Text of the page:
I can see the objections coming already, so let’s deal with them briefly. There are many Evangelion fans who are interested in the world and narrative of Eva like Gundam fans are with their favourite franchise. Azuma’s characterisation of Eva fans may also seem overly negative, and though I’d have toned it down a bit, keep in mind that Azuma himself is an anime fan and that he’s focusing not on casual anime fans or those with just one foot in the fandom, but otaku who are fully immersed in the culture. The main thrust of his argument, though, I think is correct. Eva may not be the clearest example because it was at a turning point in otaku culture, but I can say that his observations are largely true based on my own experience since getting into anime around 2004.
Azuma claims that current “database consumption” is characterised by otaku focus on characters and searching for moé-elements. He uses the example of Di Gi Charat, which is especially clear since it’s so self-conscious, packing in as many moé tropes as it possibly can in part as something of a joke (it even pokes fun at its own audience through unflattering, though not mean, depictions of otaku), and partly to market itself to otaku. These moé elements, for those not familiar with the concept, include many different traits, from physical appearance to personality types, and though the specific tropes fashionable at any moment changes over time the basic idea is largely the same now as it was in 2001.
As a currently popular example, consider the Fate franchise. The original Fate/Stay Night visual novel did have a large, engaging story to tell, as do some of its spin-offs like the prequel Fate/Zero. As with Eva, there certainly are fans who enjoy analysing and discussing the overarching narrative, but if one looks at the majority of discussion around the work and more recent franchise entries, like the game Fate/Grand Order, one immediately finds just the sort of character-focused database consumption Azuma describes. The basic premise of the franchise, a battle royale between mages and legendary and historical figures, has a great deal of narrative potential, but usually there’s not even an attempt at taking advantage of this. Historical accuracy is almost always thrown out the window and these figures are instead designed to appeal to currently popular otaku tropes and fetishes. Not that this wasn’t true of the original work, of course, with King Arthur’s design being the most famous example. However, whereas I enjoyed FSN and FZ, as someone with little interest in these tropes FGO gives me basically nothing, and I grew bored with it after a few hours of play.
I’ll refrain from multiplying examples; those involved with otaku culture can undoubtedly think of more examples on their own and those who aren’t probably get the point. Azuma goes into significantly more depth, but his description is purely that, descriptive. So let’s ask the question, is this type of media consumption bad? To make this more interesting, we’ll set aside the most obsessive fans, since I doubt anyone will argue that obsession is healthy. We’ll also set aside the most casual fans who don’t spend a lot of time with otaku culture anyway. What about people for whom otaku-oriented media is their primary hobby, even if they do have a life outside of that hobby?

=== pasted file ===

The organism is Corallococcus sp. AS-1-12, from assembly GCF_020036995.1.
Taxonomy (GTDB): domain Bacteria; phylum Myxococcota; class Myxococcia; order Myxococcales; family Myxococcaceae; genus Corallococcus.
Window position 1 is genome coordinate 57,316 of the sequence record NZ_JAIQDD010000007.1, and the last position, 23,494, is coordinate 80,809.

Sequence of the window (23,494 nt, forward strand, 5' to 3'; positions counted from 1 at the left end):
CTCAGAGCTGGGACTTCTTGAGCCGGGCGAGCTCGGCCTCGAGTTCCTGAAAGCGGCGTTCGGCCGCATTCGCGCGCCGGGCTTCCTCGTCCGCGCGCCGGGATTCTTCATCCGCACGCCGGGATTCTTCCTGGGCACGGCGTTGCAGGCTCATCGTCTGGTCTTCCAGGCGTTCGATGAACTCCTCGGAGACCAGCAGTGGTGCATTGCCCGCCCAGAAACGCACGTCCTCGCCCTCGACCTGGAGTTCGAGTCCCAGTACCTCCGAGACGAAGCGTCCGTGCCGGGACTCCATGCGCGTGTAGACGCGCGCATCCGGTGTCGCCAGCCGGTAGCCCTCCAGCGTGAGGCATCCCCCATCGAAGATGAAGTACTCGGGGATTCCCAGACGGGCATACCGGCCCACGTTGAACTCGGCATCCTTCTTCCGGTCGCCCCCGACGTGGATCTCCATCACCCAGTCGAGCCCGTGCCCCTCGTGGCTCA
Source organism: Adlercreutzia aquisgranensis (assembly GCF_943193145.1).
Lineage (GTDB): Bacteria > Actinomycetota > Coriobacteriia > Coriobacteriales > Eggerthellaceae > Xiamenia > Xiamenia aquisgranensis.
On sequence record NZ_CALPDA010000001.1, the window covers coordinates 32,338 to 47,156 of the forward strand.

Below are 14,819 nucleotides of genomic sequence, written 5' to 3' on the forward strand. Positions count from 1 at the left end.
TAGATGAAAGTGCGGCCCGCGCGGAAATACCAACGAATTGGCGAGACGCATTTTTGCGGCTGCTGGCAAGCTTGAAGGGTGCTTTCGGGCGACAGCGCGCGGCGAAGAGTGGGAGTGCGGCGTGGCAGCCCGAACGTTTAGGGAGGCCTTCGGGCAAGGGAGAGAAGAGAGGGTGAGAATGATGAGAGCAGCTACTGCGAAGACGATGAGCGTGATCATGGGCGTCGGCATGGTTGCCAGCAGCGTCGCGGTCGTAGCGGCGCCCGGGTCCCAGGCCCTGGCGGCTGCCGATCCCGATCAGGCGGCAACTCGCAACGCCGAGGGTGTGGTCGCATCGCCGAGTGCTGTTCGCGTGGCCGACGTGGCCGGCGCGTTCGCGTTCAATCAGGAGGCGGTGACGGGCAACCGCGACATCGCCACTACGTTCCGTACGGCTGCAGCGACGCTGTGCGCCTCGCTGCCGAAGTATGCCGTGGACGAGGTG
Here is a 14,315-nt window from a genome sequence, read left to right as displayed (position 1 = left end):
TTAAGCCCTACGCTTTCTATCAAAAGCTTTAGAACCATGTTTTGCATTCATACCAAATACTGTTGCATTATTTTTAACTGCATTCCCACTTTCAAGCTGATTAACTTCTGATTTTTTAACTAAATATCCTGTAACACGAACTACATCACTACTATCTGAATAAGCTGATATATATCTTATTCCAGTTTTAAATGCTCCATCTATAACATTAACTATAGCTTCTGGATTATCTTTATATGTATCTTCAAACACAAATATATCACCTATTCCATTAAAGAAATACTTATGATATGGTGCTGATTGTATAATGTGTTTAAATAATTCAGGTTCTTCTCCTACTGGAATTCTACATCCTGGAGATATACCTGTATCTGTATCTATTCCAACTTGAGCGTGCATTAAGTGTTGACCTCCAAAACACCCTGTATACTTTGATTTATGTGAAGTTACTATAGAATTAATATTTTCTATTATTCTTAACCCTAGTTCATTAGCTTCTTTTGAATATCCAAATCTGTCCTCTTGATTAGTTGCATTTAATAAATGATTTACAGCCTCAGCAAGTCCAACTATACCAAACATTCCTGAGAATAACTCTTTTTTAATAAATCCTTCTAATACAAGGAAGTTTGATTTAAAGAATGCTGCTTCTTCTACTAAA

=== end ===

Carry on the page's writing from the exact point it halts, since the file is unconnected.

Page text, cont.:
In some ways it’s rather innocuous. There’s nothing actively harmful in spending one’s spare time playing games then drawing or viewing fanart. It’s not the best use of one’s time either, of course, but it’s not like everyone will or even can be an amateur Classicist. As much as I prize literary classics, I agree with Ezra Pound’s assessment that if you don’t enjoy them at some level you’re unlikely to get much from them, anyway. Some hobbies are better than others, but as long as you have a basic knowledge of a handful of particularly important works and authors like Homer and Shakespeare, I’m not going to cast stones at what someone does with his time.
Another question, though, is whether database consumption is in some way inferior to narrative consumption. I would like to answer “yes,” since narrative consumption is closer to the type of literary analysis that allows one to learn the most from what one reads and watches. Keep in mind, though, that for many fans “narrative consumption” doesn’t have a lot of this type of analysis, either, but includes a focus on details irrelevant to a story’s thematic development. Think of Star Wars fans, for instance, who are a good Western analogue for this. Reading about and speculating on the nature of the spacecraft, alien races, and backstory details may be a fun way to kill some time and bond with like-minded people, but isn’t exactly turning them into gentlemen, either. Again, I won’t cast stones at these people as long as they have a life outside their hobby, but when people like Confucius and Ben Jonson encourage us to study the arts, this isn’t exactly what they had in mind and for good reason.
Essentially, then, I’ll say that for popular culture, produced primarily for entertainment, it’s essentially a toss-up. A discussion of different ways of reading and otherwise interacting with media may an interesting topic for another time, though.
In any case, Azuma’s book is worth reading, but for a fairly small number of people. If you’re interested in otaku culture and have the patience for a postmodern framing, though fortunately one that does remain mostly grounded, by all means pick it up – it’s easily available and fairly short. Otherwise, though, you’re just as well off watching a cartoon.